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bigduckontax, Accountant
Category: Tax
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I have an investment that was structured as a zero coupon

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I have an investment that was structured as a zero coupon bond. I paid an issue price of 20%.
However, the bond is linked to the performance of a highly risky credit Index (i.e. a performance index). i.e. there is an embedded derivative in the bond.
At maturity, I will get 100% (PAR) if the index performed fully, or less if the index does not perform fully.
Now, given that there is an embedded derivative / performance is linked to an index, I want to understand the tax treatment for this when it matures:
1. I know that typically zero coupon bonds are subject to income tax (instead of CGT) based on the difference between maturity amount and initial purchase price.
2. However, given this is such a risky investment (i.e. I bought at 20%, and the performance is index linked), can the profits/gains be subject to CGT?
Hello, I am Keith, one of the experts on Just Answer, and pleased to be able to help you with your question. Zero coupon bonds are, as you are aware, generally taxed as follows. The rate of return on such stocks is subject to tax income which arises on maturity. If disposal is made prior to the bond's maturity there may be an element of taxable gain which would be subject to CGT. The element of risk does not come into the taxation equation at all I am so sorry to have to rain on your parade.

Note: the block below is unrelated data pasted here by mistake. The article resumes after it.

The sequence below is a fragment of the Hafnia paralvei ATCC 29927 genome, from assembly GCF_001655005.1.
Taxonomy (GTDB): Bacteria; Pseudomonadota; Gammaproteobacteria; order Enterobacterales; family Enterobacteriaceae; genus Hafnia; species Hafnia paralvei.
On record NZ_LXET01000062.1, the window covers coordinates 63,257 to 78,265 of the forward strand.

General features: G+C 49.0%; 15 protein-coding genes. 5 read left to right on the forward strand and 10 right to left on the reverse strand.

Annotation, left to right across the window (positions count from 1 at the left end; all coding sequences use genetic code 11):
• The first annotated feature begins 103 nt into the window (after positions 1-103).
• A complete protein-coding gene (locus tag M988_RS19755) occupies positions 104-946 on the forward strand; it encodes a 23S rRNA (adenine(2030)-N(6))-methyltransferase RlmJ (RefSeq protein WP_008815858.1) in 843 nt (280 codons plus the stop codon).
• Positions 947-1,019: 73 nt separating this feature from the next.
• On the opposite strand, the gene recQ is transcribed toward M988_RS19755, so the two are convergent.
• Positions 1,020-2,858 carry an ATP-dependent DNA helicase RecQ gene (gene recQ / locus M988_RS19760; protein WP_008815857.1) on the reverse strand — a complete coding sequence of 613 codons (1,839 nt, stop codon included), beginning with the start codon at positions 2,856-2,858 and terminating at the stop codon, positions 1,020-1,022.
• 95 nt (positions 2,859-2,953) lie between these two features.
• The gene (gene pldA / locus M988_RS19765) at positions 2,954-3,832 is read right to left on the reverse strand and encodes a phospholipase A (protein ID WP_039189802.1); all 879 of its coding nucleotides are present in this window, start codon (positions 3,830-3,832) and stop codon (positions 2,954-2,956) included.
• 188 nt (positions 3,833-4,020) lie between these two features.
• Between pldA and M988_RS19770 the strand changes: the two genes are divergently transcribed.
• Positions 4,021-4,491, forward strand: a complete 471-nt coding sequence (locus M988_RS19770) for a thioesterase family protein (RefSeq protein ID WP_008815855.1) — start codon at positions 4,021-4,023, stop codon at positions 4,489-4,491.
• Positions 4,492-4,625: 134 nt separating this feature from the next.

Customer: replied 2 years ago.

Hi. I understand, but if there are embedded derivatives/or performance linkage, sure that should get bifurcated?

For example, I am aware in the structured products world that if you buy a note linked to the equity markets, and such note is capital guaranteed, then you get charged CGT on the performance?

Is it not the same here?

Not unless you cash in prior to maturity as I explained. Otherwise it is all classified as income.
Customer: replied 2 years ago.

Ahh - I missed that part.

How do I determine the part subject to CGT if I cash in early (which I can certainly do)?

And do I need to cash in very early? For example, what If I sell 1 day before maturity?

I suggest that HMRC would view that with deep suspicion and in any event the closer to maturity the exercise the lesser of the more reduced will be the element of capital gain inherent in the transaction.
Customer: replied 2 years ago.

Understood, but that was just theoretical. Can you advise how the CGT vs income portion is assessed if sold early? e.,g. I could even sell 1 or 2 years prior to maturity, but need to understand the treatment?

It would be proportionate based on the time remaining so if you sold aright at the start 100% would be a capital gain. if half way through 50% and at the end nil, all gains beings assessed in this case as income.
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